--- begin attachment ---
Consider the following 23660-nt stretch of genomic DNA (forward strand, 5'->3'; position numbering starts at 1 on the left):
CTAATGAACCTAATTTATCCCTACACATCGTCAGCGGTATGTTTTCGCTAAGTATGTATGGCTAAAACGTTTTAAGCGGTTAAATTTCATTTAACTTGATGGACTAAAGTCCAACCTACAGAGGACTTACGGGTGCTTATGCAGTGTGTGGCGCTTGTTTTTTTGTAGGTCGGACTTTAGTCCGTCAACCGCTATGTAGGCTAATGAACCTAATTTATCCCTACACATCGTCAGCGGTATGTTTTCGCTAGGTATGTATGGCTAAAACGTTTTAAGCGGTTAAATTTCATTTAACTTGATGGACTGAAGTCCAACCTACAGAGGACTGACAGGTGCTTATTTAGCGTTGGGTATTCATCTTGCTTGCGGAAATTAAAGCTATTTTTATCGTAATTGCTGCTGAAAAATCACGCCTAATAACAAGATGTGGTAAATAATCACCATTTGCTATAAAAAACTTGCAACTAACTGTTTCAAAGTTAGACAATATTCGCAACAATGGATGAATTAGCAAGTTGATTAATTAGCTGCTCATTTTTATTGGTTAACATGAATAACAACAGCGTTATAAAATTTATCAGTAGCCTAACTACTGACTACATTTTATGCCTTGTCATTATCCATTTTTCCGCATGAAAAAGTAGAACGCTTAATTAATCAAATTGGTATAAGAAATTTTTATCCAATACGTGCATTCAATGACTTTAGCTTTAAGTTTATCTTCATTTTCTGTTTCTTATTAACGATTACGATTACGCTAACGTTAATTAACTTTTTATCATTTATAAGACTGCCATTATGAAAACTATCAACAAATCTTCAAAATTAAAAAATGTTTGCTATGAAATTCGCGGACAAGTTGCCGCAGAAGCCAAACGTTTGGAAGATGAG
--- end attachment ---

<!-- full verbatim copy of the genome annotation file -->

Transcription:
Consider the following 23660-nt stretch of genomic DNA (forward strand, 5'->3'; position numbering starts at 1 on the left):
CTAATGAACCTAATTTATCCCTACACATCGTCAGCGGTATGTTTTCGCTAAGTATGTATGGCTAAAACGTTTTAAGCGGTTAAATTTCATTTAACTTGATGGACTAAAGTCCAACCTACAGAGGACTTACGGGTGCTTATGCAGTGTGTGGCGCTTGTTTTTTTGTAGGTCGGACTTTAGTCCGTCAACCGCTATGTAGGCTAATGAACCTAATTTATCCCTACACATCGTCAGCGGTATGTTTTCGCTAGGTATGTATGGCTAAAACGTTTTAAGCGGTTAAATTTCATTTAACTTGATGGACTGAAGTCCAACCTACAGAGGACTGACAGGTGCTTATTTAGCGTTGGGTATTCATCTTGCTTGCGGAAATTAAAGCTATTTTTATCGTAATTGCTGCTGAAAAATCACGCCTAATAACAAGATGTGGTAAATAATCACCATTTGCTATAAAAAACTTGCAACTAACTGTTTCAAAGTTAGACAATATTCGCAACAATGGATGAATTAGCAAGTTGATTAATTAGCTGCTCATTTTTATTGGTTAACATGAATAACAACAGCGTTATAAAATTTATCAGTAGCCTAACTACTGACTACATTTTATGCCTTGTCATTATCCATTTTTCCGCATGAAAAAGTAGAACGCTTAATTAATCAAATTGGTATAAGAAATTTTTATCCAATACGTGCATTCAATGACTTTAGCTTTAAGTTTATCTTCATTTTCTGTTTCTTATTAACGATTACGATTACGCTAACGTTAATTAACTTTTTATCATTTATAAGACTGCCATTATGAAAACTATCAACAAATCTTCAAAATTAAAAAATGTTTGCTATGAAATTCGCGGACAAGTTGCCGCAGAAGCCAAACGTTTGGAAGATGAG